NG: In the oil and gas domain, the climate issue has not, so far, had a major impact on developing new plays. This is, in part, because of the growing demand for energy in emerging economies. Even with the heightened debate on climate change, R&D continues to advance the state of CCS technology. For example, the potential CO2 emissions, especially from gas processing, have been factored into developing new projects such as the Gorgon field in Australia and In Salah in Algeria, which have included geologic storage to mitigate climate concerns. There seems to be increasing impact on developing new coal-based energy facilities, especially in the US, Europe, Australia, and Japan, where potential CO2 emissions have been a factor in decisions about new capital investments.
NJ: I think that climate change is bringing sustainable progress to the oil and gas industry, in terms of improving our consideration of long-term impacts, and the wider implications our work has on the environment and society. We are becoming smarter in our planning, more efficient in our operations, and are generally becoming less focused on short-term gains.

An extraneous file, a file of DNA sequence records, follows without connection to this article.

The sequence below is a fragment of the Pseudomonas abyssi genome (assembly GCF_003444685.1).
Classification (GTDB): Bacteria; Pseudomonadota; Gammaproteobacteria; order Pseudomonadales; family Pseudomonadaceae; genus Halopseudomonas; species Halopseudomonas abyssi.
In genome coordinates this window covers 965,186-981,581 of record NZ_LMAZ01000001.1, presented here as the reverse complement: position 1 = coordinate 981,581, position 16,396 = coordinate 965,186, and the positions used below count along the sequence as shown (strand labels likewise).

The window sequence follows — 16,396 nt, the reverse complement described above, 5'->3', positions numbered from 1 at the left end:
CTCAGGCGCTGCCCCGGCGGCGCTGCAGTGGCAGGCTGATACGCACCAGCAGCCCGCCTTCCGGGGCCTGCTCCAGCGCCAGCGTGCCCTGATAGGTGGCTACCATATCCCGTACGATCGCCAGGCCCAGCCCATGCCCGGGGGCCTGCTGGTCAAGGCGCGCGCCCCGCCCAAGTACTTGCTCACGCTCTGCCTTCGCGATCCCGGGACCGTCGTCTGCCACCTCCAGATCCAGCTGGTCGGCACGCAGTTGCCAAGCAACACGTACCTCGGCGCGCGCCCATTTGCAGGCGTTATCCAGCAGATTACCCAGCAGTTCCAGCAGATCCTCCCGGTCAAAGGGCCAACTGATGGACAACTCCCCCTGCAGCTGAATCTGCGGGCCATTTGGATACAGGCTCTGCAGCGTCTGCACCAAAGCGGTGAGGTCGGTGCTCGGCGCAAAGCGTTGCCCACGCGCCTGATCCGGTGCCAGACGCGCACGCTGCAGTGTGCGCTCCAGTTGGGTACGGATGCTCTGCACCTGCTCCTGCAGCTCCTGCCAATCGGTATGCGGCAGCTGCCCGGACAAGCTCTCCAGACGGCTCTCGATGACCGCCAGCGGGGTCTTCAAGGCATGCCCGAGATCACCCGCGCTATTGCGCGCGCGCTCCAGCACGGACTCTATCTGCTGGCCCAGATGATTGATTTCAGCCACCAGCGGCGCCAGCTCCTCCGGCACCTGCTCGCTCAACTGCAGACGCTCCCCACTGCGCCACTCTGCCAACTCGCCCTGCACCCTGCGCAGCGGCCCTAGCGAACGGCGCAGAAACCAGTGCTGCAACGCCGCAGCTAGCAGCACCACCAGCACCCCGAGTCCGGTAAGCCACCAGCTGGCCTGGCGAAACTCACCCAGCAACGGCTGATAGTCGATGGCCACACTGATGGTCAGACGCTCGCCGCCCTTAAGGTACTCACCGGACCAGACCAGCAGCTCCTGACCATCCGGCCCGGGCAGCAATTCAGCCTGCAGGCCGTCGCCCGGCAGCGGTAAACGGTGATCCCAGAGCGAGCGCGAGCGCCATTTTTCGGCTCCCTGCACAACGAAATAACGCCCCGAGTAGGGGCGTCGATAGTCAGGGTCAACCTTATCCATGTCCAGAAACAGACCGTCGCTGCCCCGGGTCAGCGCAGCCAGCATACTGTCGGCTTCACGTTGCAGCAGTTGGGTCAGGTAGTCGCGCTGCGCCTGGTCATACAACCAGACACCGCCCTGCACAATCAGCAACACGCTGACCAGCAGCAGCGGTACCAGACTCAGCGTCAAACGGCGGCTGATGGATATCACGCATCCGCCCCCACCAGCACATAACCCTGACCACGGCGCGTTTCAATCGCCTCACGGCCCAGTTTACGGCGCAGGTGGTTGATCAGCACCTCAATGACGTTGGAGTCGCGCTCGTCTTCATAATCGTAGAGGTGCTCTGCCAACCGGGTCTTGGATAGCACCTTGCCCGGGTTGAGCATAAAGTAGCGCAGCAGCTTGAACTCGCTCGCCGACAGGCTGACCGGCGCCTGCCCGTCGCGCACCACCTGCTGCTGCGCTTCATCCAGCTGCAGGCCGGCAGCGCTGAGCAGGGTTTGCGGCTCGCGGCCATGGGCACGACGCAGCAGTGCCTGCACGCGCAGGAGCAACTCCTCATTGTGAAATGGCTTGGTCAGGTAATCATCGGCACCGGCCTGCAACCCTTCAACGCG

NG: For a while it appeared to be the case. However, over the last few months, I have noticed a sharp decrease in coverage of the incident and certainly the level of debate is not as visible in the media. Still, the incident is likely to have a significant long-term influence on the operational and environmental philosophies of the energy companies and also in the regulatory requirements for exploration and production.
NJ: Undoubtedly yes. It will bring questions that will have to be answered, and the level of scrutiny in today’s society may mean that some regulations will be made tougher where uncertainty and risk are perceived to remain.
“Climate change is bringing sustainable progress to the oil
and gas industry, in terms of improving our consideration
of longterm impacts, and the wider implications our work
has on the environment and society.”
– Nigel Jenvey
NG: CCS is fundamentally a climate mitigation technology. Therefore, the only business case for commercial implementation will come through the regulations on CO2 emissions. In the early years, the technology development and deployment will strongly depend on the government-funded demonstrations. These demonstrations and early commercial projects will also need a predictable regulatory framework, cost recovery mechanisms, and a focus on issues such as long-term liability and pore-space ownership. Battelle’s view is that companies that can develop the scientific knowhow and institutional mechanisms to answer these questions will be well placed to have a role in an eventual commercial CCS market.